About our Project

We are honored that you have taken some time to check out our project. Crown Them With Glory is an effort taken on by a number of Orthodox clergy and laity across the United States. We have accumulated resources on a variety of mediums to offer timeless Christian teaching on the married and consecrated celibate/monastic life.

Today, we are bombarded with men’s ideas attempting to constantly redefine foundational principles that make up our personhood, family life, and relationship with God and others. Our celibate and married laity and clergy are living out their faith in these trying times, and we have sought to gather some wisdom from our brethren to offer some specific ways that God’s people are upholding an Orthodox moral life. The saints and the faithful of today have a voice, and they have much hope and beauty to share. Our struggles are mutual, as we strive together unto the perfect man in Christ Jesus. We hope that this interview series will encourage others to want to live out a faithful Christian life, to seek out and strike up conversations with their brothers and sisters and fathers and mothers in Christ on Sundays during coffee hour, at the parish picnic, or during pilgrimages to our local monasteries to encourage one another in our common struggles. It is meet and right that we build one another up in the faith.

You might be wondering … what’s with the title of your project ... well … “Crown Them With Glory” is a priestly phrase taken from the service of the Mystery of Marriage between one man and one woman. There, we see that Christ is the true celebrant of the new union, Himself blessing this physical, spiritual, and mystical union of the husband and wife that they might become “one flesh.” He bestows on the newly weds crowns of victory over the sinful passions through their love for one another and mutual pursuit of Christ; crowns of martyrdom as they begin the process of giving up their own wants and desires for the sake of their spouse and children. Physical crowns are placed on their heads in the marriage service, which we pray will become eternal crowns of glory as they move through the spiritual arena together in their lifetimes.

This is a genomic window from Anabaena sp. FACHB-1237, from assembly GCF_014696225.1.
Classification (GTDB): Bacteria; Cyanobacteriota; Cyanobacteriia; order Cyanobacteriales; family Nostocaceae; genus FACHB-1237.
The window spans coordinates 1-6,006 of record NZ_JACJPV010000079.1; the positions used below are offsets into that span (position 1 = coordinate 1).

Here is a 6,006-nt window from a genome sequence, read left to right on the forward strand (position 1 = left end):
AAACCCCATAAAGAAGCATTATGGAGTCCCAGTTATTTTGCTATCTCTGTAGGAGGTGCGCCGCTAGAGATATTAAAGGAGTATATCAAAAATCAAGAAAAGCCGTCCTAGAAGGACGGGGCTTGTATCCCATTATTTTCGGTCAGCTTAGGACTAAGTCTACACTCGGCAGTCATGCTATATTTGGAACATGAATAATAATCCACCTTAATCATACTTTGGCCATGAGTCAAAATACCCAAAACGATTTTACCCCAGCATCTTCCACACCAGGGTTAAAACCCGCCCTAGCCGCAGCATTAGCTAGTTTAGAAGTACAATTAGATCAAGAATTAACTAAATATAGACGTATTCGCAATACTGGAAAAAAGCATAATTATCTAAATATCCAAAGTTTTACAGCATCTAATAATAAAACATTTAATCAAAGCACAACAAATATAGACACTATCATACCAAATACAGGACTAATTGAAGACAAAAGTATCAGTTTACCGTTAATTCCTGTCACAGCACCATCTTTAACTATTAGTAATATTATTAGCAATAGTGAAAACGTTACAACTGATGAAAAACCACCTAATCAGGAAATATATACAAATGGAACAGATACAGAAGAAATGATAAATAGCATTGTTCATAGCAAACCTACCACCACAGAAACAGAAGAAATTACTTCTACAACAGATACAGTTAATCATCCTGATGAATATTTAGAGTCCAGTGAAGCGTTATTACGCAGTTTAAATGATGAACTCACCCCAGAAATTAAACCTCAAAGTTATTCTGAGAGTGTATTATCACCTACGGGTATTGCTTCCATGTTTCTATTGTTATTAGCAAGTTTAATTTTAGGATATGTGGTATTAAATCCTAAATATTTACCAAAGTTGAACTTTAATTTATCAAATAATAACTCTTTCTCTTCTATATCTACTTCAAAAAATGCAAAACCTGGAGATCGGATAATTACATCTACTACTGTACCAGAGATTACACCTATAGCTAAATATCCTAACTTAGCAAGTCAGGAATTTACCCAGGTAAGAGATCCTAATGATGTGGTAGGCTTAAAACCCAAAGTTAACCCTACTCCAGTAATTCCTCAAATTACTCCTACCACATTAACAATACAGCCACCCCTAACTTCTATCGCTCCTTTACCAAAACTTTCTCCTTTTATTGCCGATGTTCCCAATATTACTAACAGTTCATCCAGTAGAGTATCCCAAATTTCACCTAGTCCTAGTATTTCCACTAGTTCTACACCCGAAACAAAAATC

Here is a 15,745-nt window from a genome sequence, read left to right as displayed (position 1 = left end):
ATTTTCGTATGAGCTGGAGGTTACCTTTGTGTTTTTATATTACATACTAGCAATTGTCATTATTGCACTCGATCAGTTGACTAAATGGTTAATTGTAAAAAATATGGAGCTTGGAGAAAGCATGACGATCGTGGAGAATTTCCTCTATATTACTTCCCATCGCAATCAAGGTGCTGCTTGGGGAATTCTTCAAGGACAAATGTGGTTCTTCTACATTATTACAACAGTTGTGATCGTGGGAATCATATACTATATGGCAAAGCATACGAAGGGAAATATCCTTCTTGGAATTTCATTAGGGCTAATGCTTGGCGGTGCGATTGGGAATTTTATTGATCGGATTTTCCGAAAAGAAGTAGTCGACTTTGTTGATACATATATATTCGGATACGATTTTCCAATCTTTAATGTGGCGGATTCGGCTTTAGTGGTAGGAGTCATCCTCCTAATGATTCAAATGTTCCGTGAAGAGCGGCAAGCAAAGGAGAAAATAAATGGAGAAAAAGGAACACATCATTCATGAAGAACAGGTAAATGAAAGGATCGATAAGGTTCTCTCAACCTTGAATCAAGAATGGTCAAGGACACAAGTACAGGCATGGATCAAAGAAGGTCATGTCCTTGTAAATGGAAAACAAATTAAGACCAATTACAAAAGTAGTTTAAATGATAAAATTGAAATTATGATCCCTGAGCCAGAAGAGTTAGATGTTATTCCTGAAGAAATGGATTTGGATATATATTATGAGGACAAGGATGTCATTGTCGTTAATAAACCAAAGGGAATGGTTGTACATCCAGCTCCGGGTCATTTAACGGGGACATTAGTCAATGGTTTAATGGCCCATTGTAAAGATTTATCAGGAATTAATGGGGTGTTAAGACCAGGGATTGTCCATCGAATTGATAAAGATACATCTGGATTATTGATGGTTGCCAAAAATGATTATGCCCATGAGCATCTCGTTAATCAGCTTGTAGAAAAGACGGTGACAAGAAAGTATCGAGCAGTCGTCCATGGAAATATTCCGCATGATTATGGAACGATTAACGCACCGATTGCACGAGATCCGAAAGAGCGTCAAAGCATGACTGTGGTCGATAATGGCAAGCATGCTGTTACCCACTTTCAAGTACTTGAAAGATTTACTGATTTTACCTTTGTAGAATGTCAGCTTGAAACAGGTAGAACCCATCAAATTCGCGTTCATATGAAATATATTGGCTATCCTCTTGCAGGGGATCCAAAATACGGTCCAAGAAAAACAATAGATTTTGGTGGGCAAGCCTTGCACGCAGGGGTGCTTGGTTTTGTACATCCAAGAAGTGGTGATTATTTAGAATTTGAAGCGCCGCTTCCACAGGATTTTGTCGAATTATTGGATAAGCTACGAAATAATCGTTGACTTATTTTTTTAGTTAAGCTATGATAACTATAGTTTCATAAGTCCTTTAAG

But this is not the only place crowns are mentioned in our services. In baptism, we become little Christs, having entered into the baptism, death, and resurrection of the Lord. In that liturgical service, we hear the priest pray: “Keep him (the newly illumined and baptized one) ever a warrior invincible in every attack of those who assail him and us; and make us all victors, even unto the end, through Thy  crown incorruptible.”  The Christian life itself is one of struggle, of combat, of competition. St Paul uses the image of a race or wrestling match to convey this idea. The victor of this Christian competition receives a crown of glory, that is, the glory of eternal life with Christ.  This crown of glory is to be revealed through our lives as Christians whether we are married or not.  The life of the monastic is also a pursuit of this “crown of glory”.  It is to this mutual pursuit of all Christians, that this website is dedicated.